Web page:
Coalition for Residential recovery reform (also known as sober living homes and facility reform) is a top priority for the Association of California Cities – Orange County (ACC-OC). ACC-OC has developed a national coalition, called the Coalition for Residential Recovery Reform Coalition (CRRR). The CRR is working with our local congressional delegation, neighboring states, and cities who are struggling with similar residential recovery issues. Residential recovery challenges transcend city, county, and state lines – the Coalition is working vigorously to find commonsense solutions to the currently broken system.
The Coalition has been at the forefront of residential recovery reform, working on a three-pronged approach to affect state and federal legislation through advocacy and support reform measures, facilitate educational meetings, and host informational events. Below are some of the CRRR’s recent actions:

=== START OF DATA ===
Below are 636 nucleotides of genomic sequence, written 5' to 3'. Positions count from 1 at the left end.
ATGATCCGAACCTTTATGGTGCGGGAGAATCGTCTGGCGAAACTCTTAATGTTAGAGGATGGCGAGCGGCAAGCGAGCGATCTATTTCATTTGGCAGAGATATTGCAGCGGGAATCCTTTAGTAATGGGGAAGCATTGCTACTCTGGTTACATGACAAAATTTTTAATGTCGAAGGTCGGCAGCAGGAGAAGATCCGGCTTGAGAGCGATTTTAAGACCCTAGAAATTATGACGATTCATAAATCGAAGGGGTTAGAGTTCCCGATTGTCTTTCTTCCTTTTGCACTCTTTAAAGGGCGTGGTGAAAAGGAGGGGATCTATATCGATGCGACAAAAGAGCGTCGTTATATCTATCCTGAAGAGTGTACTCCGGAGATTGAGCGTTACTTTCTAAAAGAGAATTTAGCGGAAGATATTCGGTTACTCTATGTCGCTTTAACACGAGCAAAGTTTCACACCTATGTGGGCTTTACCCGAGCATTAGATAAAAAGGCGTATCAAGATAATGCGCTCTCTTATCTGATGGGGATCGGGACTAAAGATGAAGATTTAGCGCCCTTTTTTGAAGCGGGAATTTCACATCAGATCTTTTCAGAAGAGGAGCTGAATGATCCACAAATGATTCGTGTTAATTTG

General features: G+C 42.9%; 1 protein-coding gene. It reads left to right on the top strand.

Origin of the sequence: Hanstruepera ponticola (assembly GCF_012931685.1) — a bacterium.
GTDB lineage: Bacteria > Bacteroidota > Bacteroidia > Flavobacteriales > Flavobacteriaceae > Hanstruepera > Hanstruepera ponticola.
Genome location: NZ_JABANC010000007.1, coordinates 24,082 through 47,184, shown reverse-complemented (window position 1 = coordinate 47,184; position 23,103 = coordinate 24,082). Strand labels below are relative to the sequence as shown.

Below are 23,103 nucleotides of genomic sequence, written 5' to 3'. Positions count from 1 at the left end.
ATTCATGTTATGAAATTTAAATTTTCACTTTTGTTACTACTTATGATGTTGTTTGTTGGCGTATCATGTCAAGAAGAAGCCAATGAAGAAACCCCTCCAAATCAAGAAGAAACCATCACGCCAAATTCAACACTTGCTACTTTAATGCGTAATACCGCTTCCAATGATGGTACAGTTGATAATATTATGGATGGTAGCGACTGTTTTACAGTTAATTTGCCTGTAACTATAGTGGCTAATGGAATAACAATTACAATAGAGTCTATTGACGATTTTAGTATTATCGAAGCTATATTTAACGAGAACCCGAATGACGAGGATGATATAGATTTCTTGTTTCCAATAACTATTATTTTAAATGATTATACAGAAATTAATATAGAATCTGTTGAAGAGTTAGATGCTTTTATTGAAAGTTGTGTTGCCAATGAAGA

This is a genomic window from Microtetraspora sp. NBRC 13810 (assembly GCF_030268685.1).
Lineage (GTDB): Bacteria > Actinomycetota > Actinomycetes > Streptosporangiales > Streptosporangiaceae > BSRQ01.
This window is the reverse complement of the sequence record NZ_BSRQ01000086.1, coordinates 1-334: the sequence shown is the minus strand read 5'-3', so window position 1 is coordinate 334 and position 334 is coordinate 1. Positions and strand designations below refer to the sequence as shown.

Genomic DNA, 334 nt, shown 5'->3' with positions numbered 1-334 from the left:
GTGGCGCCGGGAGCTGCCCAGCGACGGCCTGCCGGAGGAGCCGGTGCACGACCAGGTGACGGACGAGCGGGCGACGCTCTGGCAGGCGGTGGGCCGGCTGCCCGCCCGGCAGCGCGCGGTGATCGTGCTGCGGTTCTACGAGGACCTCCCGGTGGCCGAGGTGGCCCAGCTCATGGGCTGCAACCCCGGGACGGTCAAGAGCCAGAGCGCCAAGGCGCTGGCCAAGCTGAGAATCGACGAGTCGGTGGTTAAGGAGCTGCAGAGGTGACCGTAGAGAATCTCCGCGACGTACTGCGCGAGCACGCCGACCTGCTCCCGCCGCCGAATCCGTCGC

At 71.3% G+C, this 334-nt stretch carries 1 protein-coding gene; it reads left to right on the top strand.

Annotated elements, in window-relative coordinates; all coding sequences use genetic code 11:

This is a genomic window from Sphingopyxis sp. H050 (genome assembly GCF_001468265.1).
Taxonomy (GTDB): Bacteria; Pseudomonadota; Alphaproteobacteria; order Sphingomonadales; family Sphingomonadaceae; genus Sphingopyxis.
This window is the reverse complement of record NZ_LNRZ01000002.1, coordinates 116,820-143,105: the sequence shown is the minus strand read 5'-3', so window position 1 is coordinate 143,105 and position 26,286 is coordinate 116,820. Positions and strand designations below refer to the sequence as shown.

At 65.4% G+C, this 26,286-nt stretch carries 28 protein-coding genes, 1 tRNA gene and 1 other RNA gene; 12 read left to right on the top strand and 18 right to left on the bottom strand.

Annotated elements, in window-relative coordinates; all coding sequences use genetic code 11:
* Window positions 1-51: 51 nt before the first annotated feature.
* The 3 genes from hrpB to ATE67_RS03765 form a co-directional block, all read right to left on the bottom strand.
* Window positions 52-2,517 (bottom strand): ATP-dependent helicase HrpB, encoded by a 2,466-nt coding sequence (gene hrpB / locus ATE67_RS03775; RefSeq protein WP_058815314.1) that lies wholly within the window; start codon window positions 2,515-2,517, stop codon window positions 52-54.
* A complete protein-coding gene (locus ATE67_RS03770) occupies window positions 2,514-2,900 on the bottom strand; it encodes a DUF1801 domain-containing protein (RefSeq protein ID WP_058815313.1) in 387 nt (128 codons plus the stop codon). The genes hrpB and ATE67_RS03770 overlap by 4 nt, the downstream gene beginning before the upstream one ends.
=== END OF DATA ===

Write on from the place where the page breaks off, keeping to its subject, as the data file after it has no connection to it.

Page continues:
- CRRR supports federal action: H.R. 472 sponsored by Rep. Darrell Issa is a critical bill that would close loopholes that protect bad-acting sober living homes. If passed, the bill would empower cities to enforce current zoning laws and limit the distance of facilities in their communities. The ACC-OC strongly supports this legislation and is working to build support across the state and beyond.
- CRRR is leading state action: Supporting ACC-OC’s sponsored statewide legislation and is currently working on future bill proposals. There are just 16 state employees for the entire State of California that enforce sober living regulation. Nearly all of these state employees are in Sacramento. The ACC-OC is working on a solution that would allow cities to individually or jointly fund enforcement efforts locally. This would quickly weed out noncompliant facilities.
- CRRR is helping to inform the public through hosted public town halls, media efforts and other public education initiatives that are important to ensuring that the public and patients are aware of their rights, how to effect change, and who to call with concerns.